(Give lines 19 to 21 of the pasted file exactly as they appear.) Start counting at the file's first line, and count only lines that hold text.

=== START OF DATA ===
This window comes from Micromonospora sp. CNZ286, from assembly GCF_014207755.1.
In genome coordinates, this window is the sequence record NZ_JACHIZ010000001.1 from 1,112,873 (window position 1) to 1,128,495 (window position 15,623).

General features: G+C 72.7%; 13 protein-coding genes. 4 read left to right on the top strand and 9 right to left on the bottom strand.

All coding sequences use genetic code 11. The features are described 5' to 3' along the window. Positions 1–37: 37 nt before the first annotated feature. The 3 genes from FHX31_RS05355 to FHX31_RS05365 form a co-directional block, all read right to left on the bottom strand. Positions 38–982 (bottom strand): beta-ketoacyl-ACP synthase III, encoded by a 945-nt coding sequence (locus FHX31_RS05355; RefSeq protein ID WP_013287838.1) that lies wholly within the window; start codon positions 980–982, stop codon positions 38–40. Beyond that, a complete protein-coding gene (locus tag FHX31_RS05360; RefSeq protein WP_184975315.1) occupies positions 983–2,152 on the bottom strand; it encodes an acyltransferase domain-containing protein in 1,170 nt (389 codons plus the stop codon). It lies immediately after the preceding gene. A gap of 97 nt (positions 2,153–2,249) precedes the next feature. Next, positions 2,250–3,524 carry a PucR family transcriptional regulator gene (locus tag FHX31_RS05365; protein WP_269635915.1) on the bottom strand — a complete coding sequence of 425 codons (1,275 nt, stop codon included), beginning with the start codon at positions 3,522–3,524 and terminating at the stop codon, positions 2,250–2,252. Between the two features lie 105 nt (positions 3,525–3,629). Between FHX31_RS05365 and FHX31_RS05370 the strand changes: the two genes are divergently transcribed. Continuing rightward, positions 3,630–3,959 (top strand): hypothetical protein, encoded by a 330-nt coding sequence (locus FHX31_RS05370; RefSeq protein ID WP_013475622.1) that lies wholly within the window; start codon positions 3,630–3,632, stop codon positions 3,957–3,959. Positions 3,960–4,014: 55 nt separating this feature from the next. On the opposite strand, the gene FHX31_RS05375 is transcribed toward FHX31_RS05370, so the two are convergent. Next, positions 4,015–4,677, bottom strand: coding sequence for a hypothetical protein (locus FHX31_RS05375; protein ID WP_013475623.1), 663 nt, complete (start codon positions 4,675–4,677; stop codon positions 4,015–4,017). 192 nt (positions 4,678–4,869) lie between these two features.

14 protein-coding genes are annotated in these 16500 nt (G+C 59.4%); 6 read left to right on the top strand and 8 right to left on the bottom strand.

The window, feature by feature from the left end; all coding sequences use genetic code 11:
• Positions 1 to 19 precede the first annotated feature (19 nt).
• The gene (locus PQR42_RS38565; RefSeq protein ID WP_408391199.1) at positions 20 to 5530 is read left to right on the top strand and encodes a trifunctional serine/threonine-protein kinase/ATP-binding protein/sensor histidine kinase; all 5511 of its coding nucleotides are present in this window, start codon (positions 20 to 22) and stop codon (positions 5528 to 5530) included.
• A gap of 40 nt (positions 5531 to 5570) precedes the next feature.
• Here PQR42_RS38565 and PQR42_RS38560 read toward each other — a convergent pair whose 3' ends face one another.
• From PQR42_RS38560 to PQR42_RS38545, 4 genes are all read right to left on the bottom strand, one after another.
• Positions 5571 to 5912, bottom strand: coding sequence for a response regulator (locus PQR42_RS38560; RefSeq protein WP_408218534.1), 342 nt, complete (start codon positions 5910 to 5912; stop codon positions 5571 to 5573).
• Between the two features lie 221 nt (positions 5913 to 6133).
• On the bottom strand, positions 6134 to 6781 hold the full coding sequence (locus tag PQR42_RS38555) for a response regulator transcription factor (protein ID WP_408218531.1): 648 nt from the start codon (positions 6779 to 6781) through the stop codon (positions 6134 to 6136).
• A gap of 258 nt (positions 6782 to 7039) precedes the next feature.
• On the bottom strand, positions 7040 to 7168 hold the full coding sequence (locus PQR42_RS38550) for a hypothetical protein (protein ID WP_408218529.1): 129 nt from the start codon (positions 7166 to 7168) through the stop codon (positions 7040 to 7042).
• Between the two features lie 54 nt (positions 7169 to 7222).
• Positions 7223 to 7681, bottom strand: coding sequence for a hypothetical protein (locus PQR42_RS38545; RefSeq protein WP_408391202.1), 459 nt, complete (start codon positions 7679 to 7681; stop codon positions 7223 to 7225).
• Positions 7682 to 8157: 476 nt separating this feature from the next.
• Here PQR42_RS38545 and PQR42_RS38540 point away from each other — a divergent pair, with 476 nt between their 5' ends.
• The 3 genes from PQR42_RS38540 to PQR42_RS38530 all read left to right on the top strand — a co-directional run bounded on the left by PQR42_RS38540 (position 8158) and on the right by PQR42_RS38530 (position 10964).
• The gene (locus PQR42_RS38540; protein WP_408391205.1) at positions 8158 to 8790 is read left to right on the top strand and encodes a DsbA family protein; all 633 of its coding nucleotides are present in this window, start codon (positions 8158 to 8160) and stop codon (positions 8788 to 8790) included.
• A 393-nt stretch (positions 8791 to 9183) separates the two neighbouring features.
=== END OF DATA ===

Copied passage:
• Positions 7682 to 8157: 476 nt separating this feature from the next.
• Here PQR42_RS38545 and PQR42_RS38540 point away from each other — a divergent pair, with 476 nt between their 5' ends.
• The 3 genes from PQR42_RS38540 to PQR42_RS38530 all read left to right on the top strand — a co-directional run bounded on the left by PQR42_RS38540 (position 8158) and on the right by PQR42_RS38530 (position 10964).